We all know that the global pandemic turned business on its head and forced many employers to initiate work-from-home policies. But well before the pandemic, e-learning was quickly becoming the go-to method of instruction.
According to Training Magazine, 88% of large companies, 77% of mid-sized companies, and 64% of small companies were already using video training prior to the pandemic––and roughly 63% of corporations already relied on self-paced virtual elearning to train individuals and teams (Mimeo, 2019)
In another 2019 study of more than 2,000 companies, 75% of trainers were actively using video-based training compared to the previous year when just 46% had utilized this form of e-learning instruction (Mimeo, 2019)
Do these increased levels of video-training come as a surprise? When we consider today’s technological trends, not really. . . we’ve seen this coming in social media and internet trends. It’s difficult to remember life before YouTube, which quickly became both a source of entertainment and instruction. And yearly, YouTube viewership continues to increase: Statista projects that in 2021, global online video platform viewers will total 1.86 billion–an increase from 1.47 billion in 2017 (2018)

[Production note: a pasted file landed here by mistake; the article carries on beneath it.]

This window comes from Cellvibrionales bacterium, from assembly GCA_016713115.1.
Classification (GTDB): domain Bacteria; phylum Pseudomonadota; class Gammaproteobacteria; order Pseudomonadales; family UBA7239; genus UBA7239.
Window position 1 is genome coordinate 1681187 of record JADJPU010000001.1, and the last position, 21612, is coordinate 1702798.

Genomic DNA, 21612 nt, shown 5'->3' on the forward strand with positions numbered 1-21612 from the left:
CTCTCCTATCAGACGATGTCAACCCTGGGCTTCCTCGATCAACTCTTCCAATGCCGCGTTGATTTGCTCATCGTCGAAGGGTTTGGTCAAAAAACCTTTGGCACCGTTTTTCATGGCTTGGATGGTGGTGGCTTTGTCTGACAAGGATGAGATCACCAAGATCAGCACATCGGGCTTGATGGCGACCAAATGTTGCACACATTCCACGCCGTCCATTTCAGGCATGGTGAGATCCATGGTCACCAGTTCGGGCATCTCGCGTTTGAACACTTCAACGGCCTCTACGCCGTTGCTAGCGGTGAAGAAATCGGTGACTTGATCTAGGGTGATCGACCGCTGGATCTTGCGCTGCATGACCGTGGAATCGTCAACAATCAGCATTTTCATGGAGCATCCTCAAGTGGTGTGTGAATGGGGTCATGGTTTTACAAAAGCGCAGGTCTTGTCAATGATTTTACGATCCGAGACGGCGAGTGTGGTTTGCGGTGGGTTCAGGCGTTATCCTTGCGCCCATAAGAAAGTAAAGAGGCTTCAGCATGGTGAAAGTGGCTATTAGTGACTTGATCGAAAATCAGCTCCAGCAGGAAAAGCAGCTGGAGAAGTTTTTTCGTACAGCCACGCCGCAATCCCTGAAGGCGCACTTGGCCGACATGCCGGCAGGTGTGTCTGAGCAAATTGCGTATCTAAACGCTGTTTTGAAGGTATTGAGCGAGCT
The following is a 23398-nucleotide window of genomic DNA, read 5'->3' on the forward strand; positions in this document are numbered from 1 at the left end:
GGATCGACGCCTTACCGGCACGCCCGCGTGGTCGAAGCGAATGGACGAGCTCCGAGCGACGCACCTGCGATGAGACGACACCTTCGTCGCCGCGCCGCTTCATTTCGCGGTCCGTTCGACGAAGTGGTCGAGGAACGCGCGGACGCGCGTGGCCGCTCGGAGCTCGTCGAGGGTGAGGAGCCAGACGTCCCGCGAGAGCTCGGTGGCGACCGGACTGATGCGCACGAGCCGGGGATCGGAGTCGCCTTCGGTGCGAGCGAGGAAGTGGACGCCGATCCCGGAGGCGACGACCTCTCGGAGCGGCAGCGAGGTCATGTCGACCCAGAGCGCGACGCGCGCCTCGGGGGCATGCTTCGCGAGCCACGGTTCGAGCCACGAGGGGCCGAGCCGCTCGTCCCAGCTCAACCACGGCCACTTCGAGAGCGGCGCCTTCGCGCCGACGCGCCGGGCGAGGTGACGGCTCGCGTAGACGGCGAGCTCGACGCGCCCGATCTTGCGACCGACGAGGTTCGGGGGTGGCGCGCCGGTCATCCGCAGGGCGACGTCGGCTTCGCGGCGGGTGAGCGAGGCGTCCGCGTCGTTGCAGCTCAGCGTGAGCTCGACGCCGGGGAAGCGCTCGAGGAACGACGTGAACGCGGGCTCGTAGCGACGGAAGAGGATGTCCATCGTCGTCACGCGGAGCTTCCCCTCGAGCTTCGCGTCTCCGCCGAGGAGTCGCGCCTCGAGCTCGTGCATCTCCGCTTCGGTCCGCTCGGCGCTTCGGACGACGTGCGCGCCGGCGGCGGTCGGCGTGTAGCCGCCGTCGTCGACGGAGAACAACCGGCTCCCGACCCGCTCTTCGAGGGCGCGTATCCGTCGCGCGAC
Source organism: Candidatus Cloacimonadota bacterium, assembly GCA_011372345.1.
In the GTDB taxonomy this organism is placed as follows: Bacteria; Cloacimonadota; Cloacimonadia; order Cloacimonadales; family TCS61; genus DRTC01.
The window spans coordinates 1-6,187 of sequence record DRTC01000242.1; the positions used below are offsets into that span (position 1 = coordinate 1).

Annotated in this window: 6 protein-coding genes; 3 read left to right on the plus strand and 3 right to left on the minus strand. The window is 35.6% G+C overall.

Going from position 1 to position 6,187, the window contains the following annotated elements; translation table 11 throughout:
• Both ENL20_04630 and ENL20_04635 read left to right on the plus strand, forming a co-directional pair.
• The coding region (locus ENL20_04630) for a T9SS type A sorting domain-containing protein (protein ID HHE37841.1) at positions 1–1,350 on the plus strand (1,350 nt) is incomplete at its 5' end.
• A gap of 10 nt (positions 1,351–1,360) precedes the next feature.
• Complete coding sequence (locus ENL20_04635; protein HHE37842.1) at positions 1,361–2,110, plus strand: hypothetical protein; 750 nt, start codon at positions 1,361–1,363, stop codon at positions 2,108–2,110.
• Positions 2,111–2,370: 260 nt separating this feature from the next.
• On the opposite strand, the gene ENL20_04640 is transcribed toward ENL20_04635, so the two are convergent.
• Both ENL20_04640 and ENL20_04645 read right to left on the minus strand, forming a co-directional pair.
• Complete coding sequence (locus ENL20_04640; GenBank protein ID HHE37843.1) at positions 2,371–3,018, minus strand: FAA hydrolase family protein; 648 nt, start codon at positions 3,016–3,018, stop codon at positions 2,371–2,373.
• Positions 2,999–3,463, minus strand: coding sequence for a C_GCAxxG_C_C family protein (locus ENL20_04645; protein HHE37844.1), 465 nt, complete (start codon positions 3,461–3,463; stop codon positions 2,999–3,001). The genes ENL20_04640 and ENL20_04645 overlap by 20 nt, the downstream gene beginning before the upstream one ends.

In general, social media continues to move away from text and images and replace this medium with video content. In younger working demographics, platforms such as Instagram (which now heavily promotes its IG stories and Reels) and TikTok dominate the market. It’s no wonder that in 2019, 98% of organizations claimed they planned to incorporate video into their digital learning strategy in the next year (Chief Learning Officer magazine, 2020).
With such a staggering increase in the use (and investment) of video content, it is evident that e-learning and instructional videos are here to stay. But what are the advantages of this medium as opposed to traditional instructor-led training?